TTAB Error in Identifying Marks’ Genus Warrants Remand of Genericness Claim
Fed Cir affirms TTAB’s refusal to register Real Foods’ CORN THINS and RICE THINS marks, but vacates dismissal of Frito-Lay’s genericness claim.
No error in finding of descriptiveness: Substantial evidence supported the TTAB’s determination that the CORN THINS and RICE THINS marks were merely descriptive of Real Foods’ goods, which were thin corn/rice cakes. Citing precedent concerning the application of the descriptiveness test, the opinion rejects Real Foods’ argument that some consumer imagination was required to reach a conclusion about the nature of the product. The TTAB also did not err in rejecting Real Foods’ argument that the marks were suggestive as a double entendre, conveying diet-friendly characteristics, as the record contained evidence of non-diet-friendly products using the term “thins.” The TTAB also did not err by taking into account an expert report from Frito-Lay concerning usage of “thins.” Per DuoProSS, 695 F.3d 1247 (Fed. Cir. 2012), that the report analyzed “thins” alone (not CORN THINS or RICE THINS) did not preclude reliance, so long as the TTAB in evaluating descriptiveness considered Real Foods’ mark as a whole, which it did. The opinion further notes that the parties here “[took] advantage of the TTAB’s Accelerated Case Resolution procedure,” and so waived any objections to admissibility (though they could contest the probative value of evidence). 906 F.3d at 977. The opinion also rejects Real Foods’ argument that the TTAB failed to consider tthird-partyregistrations of marks using “thins.” The TTAB identified several such registrations; per In re Cordua Restaurants, 823 F.3d 594 (Fed. Cir. 2016), prior registrations do not compel registration of Real Foods’ marks.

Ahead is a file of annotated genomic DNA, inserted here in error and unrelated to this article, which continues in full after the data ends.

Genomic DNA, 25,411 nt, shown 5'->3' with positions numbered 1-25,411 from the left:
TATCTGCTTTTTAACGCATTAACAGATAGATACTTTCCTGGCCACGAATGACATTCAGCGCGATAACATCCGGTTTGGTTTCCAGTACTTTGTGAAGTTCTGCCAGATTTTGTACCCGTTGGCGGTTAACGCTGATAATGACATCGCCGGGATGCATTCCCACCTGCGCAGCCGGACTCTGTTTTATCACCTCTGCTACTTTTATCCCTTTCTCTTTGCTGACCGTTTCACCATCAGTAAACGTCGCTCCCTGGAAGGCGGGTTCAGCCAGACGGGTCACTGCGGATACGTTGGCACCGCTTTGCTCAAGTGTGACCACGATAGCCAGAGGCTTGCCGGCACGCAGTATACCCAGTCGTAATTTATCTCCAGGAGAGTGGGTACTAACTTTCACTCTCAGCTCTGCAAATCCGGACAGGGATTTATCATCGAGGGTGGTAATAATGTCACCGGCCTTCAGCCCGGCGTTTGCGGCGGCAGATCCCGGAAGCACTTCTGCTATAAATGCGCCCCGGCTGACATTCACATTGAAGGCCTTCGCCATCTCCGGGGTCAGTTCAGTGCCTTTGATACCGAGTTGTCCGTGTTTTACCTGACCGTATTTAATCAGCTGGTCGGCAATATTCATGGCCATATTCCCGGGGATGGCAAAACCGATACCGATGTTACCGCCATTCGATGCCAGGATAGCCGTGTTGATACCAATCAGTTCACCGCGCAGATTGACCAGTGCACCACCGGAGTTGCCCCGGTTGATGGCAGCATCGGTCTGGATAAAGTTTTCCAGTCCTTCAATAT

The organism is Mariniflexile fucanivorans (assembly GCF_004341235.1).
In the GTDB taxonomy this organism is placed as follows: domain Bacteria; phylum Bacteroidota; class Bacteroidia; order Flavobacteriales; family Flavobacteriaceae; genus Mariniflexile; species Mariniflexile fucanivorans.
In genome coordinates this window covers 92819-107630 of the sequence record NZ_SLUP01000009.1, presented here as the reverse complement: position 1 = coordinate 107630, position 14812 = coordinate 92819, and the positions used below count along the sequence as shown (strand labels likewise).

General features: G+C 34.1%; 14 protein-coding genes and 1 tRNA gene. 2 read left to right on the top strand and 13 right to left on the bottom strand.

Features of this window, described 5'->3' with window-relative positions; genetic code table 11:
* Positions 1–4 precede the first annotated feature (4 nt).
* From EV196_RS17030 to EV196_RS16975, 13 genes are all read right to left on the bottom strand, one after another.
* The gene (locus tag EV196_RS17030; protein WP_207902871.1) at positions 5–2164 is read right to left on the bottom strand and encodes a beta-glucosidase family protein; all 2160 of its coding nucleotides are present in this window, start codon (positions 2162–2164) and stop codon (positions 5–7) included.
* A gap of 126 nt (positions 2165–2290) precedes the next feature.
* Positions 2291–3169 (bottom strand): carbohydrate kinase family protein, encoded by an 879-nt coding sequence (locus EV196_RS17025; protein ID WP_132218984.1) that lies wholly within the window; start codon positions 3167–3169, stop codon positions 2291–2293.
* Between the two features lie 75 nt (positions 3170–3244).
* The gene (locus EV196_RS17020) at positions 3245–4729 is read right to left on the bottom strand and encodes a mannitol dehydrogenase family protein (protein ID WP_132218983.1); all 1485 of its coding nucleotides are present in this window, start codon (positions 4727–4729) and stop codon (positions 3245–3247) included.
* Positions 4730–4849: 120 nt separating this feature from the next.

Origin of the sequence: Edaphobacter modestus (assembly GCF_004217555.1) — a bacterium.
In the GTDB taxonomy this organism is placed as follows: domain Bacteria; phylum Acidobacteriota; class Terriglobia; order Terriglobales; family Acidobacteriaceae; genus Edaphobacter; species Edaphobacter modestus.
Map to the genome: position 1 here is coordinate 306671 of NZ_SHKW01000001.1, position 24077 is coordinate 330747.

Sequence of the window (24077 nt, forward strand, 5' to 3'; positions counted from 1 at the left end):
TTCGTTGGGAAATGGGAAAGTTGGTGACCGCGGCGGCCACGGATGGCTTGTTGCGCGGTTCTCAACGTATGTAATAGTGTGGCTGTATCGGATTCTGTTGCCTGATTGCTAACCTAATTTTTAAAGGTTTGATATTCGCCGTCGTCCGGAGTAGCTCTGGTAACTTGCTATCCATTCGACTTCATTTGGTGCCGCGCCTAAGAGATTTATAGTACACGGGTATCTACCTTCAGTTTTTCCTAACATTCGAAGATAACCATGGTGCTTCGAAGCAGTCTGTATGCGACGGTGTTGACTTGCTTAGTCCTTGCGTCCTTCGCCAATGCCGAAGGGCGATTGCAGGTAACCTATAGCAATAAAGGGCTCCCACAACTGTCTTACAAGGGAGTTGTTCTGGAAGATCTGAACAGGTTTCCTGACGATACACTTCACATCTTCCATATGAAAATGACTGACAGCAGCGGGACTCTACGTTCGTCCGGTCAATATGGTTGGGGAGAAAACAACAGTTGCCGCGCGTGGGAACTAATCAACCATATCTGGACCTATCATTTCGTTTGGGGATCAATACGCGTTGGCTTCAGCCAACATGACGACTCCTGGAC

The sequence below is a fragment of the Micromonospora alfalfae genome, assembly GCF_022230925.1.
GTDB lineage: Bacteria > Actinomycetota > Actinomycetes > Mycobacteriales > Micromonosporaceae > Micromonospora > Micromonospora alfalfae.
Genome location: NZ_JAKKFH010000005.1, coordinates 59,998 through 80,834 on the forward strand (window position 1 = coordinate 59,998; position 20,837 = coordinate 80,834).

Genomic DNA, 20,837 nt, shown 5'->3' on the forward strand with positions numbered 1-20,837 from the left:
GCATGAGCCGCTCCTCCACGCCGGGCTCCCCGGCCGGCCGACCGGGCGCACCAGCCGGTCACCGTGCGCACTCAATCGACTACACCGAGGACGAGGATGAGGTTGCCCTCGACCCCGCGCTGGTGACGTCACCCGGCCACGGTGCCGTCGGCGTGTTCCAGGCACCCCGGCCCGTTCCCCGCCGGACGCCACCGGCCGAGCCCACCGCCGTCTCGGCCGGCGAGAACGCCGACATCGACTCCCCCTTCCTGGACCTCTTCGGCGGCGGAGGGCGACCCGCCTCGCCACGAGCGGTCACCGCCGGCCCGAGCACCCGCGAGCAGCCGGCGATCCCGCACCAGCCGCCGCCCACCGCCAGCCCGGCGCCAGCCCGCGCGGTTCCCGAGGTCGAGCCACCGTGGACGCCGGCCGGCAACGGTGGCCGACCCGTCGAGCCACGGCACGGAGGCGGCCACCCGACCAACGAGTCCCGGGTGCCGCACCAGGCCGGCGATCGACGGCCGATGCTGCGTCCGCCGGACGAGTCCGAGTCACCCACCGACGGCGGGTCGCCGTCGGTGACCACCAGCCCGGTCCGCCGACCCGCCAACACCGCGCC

No error in finding of no acquired distinctiveness: Substantial evidence supported this finding, and the opinion discusses the record. The opinion also rejects Real Foods’ contention that the TTAB’s descriptiveness finding led it to place an inappropriately heavy burden on Real Foods. Per Royal Crown, 892 F.3d 1358 (Fed. Cir. 2018), a higher burden was appropriate due to the highly descriptive nature of Real Foods’ marks—but the TTAB did not make it too high. The TTAB also did not err in failing to hold that Real Foods’ exclusive, continuous use of the marks for a number of years was sufficient to establish prima facie acquired distinctiveness. 15 U.S.C. § 1052(f) and Louisiana Fish Fry, 797 F.3d 1332 (Fed. Cir. 2015), give the TTAB discretion over what weight to assign the evidence of continuous, exclusive use. The opinion declines to reweigh evidence concerning Real Foods’ sales and market position.
Error in the dismissal of Frito-Lay’s genericness claim: The TTAB erred by restricting the genus of goods for the CORN THINS and RICE THINS marks to “popped corn cakes and rice cakes.” The opinion discusses how, during the opposition proceedings, Real Foods had amended the broad designation of goods in its initial Applications to these classes. But “corn cakes and rice cakes are the species, not the genus,” in this case. 906 F.3d at 981. The TTAB did not explain why it treated “the narrowed identification of goods alone [as] the appropriate genus to use in its genericness analysis.” Id. On remand, the TTAB should reconsider its identification of the genus, and re-conduct its genericness analysis.
In a footnote, the Fed Cir confirms that Frito-Lay had standing to cross-appeal the denial of the genericness claim “because Frito-Lay is adversely affected by registrability on the supplemental register of a descriptive term that has not acquired secondary meaning and therefore may eventually become eligible for registration on the principal register.” 906 F.3d at 980 n.8.
KEYWORDS: TRADEMARK; GENERICNESS; DESCRIPTIVENESS; ACQUIRED DISTINCTIVENESS; OPPOSITION